Even with its vast numbers of immigrants, the US has been described as a “graveyard” for languages [17,29]. Demographic research shows a stark decline in the use of HLs among immigrant families across the US [17,30,31]. Even among Latino immigrants (who are the strongest maintainers of their HL), there are substantial documented decreases in Spanish use from the first to the second and third generations [17]. Overall, the majority of third-generation immigrant children speak only or mostly English in the home, which implies that they are not likely to develop bilingual language skills [30,31]. The decrease in HL use across generations indicates that Shared Language Erosion is likely a widespread phenomenon in the US. Additionally, Shared Language Erosion is likely to be more pronounced in smaller and less established immigrant communities as there are fewer opportunities for children to develop and maintain their HL and fewer formal opportunities for parents to learn English.

2.2. Language as an Essential Component of Acculturation

Language use is only one component of the various challenges and possibilities that immigrants face; they live in a space between cultures and must grapple with the adoption of values, beliefs, language(s), and behaviors of the host culture while maintaining certain aspects of their heritage culture through a process known as acculturation [32,33]. A sizeable literature has demonstrated that children tend to acculturate more quickly than adults, which can lead to acculturation “gaps” or discrepancies in cultural orientations [33,34,35]. However, findings on the effects of acculturation are mixed (see [13] for a review). For instance, some work finds no significant link between parent-child acculturation differences and family conflict and child outcomes [36], while others found that high parent-child relationship quality moderated the association between acculturation differences and parent-child conflict [37].
Overall, whereas different rates of adapting to a new culture can create “gaps” in parent and youth beliefs, values, and behaviors, there may be another factor influencing whether these “gaps” result in conflict that affects child outcomes. To this point, a handful of studies using self-reported language proficiency have suggested that Shared Language Erosion increases parent-child conflict [38,39]. We propose that the traditional focus on parent-child differences in cultural values, beliefs, and behaviors may obfuscate the more fundamental explanation of parent-child conflict stemming from miscommunication due to a lack of shared common language.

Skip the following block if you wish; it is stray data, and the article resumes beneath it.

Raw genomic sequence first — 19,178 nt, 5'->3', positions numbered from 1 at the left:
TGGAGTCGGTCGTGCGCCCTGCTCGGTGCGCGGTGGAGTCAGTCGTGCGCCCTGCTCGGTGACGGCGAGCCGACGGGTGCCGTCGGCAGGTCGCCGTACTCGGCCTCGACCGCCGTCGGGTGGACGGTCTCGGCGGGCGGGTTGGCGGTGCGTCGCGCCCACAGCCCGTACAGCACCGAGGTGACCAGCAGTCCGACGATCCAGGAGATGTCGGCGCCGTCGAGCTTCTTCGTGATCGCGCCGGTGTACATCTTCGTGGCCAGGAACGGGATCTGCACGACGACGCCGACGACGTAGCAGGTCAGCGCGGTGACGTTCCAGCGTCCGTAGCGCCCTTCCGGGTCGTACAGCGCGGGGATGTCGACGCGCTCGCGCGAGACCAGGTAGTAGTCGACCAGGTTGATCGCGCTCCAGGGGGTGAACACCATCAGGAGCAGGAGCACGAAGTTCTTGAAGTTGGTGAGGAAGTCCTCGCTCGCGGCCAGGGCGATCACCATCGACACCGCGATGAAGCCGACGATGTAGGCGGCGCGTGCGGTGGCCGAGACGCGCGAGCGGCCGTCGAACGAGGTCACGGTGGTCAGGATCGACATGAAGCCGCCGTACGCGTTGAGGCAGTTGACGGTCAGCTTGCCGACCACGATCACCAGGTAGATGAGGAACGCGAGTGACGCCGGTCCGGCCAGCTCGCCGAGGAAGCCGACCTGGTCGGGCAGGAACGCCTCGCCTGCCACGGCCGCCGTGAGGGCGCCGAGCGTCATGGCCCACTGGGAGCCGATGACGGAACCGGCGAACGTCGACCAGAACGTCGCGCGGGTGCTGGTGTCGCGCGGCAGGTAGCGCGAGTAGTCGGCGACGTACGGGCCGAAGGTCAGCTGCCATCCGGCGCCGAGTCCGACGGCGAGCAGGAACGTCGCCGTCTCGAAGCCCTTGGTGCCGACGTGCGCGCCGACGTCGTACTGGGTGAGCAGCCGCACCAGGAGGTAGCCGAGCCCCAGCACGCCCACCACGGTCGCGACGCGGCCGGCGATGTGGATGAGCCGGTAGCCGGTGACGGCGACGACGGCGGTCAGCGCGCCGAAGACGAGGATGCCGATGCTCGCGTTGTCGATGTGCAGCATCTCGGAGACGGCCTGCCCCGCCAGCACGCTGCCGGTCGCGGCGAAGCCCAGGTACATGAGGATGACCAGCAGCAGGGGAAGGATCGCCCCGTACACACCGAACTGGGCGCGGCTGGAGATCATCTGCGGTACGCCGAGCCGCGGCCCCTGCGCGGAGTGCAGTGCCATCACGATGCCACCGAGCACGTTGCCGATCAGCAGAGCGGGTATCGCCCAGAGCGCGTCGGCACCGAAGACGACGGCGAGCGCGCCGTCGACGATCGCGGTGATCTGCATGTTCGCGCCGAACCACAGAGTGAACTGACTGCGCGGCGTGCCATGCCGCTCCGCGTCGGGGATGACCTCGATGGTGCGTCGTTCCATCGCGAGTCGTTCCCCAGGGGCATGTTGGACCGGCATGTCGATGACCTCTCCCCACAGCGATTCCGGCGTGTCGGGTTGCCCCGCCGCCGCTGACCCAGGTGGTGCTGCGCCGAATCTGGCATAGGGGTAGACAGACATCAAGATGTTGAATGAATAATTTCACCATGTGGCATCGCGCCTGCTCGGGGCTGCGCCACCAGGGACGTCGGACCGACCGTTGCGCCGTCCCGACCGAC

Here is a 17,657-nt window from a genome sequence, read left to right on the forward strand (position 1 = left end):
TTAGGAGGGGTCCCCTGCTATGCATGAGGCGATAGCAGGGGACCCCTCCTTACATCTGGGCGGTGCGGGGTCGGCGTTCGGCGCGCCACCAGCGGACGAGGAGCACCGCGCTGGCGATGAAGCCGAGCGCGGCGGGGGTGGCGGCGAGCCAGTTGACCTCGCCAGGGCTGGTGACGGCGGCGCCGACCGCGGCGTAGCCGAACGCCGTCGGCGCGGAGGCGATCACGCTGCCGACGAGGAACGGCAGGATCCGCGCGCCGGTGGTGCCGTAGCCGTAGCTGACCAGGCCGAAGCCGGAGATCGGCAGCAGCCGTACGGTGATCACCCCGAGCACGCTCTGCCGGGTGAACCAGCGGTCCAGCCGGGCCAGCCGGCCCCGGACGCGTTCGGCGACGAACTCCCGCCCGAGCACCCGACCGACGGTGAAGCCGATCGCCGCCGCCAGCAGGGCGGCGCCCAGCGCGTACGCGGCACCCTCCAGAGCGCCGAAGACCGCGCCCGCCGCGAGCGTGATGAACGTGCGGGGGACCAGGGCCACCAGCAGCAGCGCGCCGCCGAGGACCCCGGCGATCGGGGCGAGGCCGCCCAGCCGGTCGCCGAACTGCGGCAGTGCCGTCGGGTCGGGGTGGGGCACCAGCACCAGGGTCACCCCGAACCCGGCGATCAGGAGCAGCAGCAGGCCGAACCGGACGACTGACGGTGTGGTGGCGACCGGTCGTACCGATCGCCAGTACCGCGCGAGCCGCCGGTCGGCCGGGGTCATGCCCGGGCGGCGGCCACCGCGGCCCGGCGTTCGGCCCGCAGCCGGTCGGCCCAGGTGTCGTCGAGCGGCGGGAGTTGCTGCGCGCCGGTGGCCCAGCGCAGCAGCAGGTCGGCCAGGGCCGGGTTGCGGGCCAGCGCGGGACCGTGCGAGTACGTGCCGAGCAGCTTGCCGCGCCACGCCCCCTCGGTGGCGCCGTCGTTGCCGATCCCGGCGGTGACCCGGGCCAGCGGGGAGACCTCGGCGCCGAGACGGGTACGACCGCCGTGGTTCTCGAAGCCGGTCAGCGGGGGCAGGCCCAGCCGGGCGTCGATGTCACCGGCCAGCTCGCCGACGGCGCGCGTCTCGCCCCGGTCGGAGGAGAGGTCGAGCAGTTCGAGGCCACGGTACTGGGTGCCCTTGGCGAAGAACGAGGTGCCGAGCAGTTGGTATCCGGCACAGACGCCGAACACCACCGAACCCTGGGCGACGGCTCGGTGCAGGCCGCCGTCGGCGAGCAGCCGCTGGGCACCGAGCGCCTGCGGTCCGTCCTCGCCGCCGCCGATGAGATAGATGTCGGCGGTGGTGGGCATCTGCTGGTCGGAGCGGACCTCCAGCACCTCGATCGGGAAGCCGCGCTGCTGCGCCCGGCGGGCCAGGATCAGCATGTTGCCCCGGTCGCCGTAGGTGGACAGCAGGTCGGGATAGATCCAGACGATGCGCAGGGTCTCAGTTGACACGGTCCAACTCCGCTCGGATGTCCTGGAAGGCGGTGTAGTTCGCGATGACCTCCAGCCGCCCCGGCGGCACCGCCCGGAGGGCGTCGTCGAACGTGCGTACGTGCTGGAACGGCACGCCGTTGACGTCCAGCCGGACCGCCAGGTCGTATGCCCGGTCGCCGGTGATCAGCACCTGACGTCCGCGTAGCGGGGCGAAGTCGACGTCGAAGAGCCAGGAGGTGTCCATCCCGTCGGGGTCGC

2.3. Family Language Policy

In fully bilingual families, it is common for family members to effortlessly switch from one language to another [40,41]. However, achieving family bilingualism requires effort on the part of all family members. Recent research on bilingualism has focused on what is referred to as family language policy, or parental attitudes and goals concerning heritage and/or host language use in the family (e.g., [42,43,44,45,46]). The majority of studies on home and parental language use indicate that the extent to which immigrant families use English in the home has positive impacts for children’s English skills, but negative impacts for their HL skills [47,48,49]. In contrast, initial studies suggest that HL use at home has no effect on children’s English acquisition but may have a small but statistically significant effect on children’s HL acquisition [50,51]. Therefore, the specific use and practice of a HL supports children’s initial HL development, whether it is between parents and children [51,52,53], parental use of the HL with each other [45], or communication with extended kin and the HL community (e.g., [50]). However, when siblings act as sources of the host language for each other, the opposite occurs [45,54]. Siblings’ exposure to the school environment where English is the main language spoken quickly leads to English as the preferred language in sibling interactions. As siblings increasingly interact in English, the family’s language policy changes to decreased use of the HL, and results in Shared Language Erosion, particularly for younger siblings.